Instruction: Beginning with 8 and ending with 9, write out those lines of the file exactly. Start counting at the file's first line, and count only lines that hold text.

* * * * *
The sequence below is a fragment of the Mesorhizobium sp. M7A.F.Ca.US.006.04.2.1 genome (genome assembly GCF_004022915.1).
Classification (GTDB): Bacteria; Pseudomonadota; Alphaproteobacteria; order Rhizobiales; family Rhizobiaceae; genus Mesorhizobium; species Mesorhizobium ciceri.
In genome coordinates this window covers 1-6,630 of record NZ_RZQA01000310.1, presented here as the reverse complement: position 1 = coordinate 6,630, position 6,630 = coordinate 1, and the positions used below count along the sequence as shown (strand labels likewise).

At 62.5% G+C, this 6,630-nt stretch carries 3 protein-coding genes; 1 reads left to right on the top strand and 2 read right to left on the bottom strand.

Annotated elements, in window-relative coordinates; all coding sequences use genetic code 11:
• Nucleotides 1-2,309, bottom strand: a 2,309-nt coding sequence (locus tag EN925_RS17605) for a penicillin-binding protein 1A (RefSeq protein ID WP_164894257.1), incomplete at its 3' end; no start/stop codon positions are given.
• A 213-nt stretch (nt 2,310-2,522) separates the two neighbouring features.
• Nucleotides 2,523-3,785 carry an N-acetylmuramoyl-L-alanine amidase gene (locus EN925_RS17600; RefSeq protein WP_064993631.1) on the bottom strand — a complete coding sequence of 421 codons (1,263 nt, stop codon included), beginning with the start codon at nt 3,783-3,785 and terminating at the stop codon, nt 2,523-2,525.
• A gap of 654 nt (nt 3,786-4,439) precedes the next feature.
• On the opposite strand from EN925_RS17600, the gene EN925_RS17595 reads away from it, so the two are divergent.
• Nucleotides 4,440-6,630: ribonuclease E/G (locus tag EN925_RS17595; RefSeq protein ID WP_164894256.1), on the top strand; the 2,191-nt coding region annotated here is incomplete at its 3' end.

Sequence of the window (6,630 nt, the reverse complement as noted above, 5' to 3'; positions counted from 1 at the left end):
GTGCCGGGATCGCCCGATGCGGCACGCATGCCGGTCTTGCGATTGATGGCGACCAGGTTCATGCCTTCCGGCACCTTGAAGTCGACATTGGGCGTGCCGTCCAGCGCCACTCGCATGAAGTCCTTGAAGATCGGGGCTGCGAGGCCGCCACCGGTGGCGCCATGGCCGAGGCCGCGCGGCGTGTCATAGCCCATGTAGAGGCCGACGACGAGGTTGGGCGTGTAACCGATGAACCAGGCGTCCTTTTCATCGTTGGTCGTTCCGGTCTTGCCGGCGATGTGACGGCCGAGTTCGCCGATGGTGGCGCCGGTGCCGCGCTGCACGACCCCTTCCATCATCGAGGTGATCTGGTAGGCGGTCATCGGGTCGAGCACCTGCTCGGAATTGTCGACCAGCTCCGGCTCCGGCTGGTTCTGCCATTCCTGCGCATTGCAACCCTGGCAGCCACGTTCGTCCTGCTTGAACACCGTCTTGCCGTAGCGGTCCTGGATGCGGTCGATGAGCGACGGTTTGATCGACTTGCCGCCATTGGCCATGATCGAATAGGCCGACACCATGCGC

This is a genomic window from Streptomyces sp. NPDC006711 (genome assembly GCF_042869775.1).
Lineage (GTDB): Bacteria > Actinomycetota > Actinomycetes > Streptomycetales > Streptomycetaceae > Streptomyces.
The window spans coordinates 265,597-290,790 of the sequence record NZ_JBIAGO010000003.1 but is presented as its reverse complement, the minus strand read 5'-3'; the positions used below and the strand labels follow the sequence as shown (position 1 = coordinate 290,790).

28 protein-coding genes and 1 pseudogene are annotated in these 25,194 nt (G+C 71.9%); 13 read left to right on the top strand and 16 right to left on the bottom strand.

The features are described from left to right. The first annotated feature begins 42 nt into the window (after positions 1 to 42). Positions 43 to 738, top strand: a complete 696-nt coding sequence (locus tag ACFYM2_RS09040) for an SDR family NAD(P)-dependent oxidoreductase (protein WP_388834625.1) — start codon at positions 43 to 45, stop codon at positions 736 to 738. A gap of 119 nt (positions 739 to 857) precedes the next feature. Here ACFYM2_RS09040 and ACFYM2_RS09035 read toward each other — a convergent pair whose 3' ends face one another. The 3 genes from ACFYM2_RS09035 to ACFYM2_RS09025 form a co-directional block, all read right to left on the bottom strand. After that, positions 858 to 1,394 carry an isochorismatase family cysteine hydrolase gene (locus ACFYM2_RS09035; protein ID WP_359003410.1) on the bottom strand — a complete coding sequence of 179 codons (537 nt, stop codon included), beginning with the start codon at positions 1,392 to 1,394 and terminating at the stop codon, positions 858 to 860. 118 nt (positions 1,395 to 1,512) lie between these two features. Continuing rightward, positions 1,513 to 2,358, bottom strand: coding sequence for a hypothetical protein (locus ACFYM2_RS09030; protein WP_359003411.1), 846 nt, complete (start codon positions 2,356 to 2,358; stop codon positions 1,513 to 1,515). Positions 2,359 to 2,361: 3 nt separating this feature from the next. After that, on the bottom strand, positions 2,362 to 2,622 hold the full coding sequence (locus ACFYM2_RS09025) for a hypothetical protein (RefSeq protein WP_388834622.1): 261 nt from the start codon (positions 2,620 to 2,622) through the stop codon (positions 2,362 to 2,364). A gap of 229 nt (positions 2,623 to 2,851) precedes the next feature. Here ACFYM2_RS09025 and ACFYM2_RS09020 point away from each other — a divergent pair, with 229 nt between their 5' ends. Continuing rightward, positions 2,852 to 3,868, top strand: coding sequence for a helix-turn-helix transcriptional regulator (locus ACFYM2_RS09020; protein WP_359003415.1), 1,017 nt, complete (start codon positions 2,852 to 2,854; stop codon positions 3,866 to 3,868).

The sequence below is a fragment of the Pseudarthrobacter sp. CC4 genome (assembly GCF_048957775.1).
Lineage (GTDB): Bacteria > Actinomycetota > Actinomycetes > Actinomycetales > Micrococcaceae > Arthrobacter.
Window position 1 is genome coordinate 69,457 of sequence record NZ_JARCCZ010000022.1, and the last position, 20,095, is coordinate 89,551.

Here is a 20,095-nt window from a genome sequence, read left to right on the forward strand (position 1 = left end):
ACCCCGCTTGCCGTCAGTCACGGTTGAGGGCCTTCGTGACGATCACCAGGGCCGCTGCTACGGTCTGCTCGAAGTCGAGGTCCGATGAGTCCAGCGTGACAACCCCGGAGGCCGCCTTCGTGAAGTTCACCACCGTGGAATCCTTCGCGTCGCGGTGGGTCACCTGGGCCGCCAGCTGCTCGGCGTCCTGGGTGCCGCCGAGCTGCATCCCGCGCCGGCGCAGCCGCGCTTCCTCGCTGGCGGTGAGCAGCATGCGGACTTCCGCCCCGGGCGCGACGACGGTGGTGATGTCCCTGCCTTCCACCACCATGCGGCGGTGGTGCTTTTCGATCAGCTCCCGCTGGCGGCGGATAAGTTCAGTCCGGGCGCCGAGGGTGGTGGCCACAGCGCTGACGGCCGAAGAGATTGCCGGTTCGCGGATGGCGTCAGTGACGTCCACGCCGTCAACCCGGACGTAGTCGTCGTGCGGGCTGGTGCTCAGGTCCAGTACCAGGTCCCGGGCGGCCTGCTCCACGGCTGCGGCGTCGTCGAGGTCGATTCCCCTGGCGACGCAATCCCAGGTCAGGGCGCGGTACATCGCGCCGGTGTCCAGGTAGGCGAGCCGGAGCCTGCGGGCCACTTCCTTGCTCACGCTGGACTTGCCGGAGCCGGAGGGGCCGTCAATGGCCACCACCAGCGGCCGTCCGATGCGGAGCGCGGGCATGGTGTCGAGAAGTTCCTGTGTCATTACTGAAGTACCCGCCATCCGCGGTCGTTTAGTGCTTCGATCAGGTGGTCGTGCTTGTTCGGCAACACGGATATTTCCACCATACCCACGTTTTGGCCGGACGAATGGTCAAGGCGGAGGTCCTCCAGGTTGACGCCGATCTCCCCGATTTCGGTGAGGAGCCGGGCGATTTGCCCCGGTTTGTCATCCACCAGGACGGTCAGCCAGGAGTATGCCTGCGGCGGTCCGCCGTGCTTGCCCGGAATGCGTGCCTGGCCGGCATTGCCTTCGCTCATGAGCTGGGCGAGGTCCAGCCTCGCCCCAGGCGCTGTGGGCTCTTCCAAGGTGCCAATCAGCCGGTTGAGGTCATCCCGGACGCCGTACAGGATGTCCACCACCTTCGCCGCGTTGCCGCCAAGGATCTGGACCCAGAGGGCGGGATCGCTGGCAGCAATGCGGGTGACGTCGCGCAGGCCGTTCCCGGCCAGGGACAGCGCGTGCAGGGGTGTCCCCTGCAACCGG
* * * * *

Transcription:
• Nucleotides 2,523-3,785 carry an N-acetylmuramoyl-L-alanine amidase gene (locus EN925_RS17600; RefSeq protein WP_064993631.1) on the bottom strand — a complete coding sequence of 421 codons (1,263 nt, stop codon included), beginning with the start codon at nt 3,783-3,785 and terminating at the stop codon, nt 2,523-2,525.
• A gap of 654 nt (nt 3,786-4,439) precedes the next feature.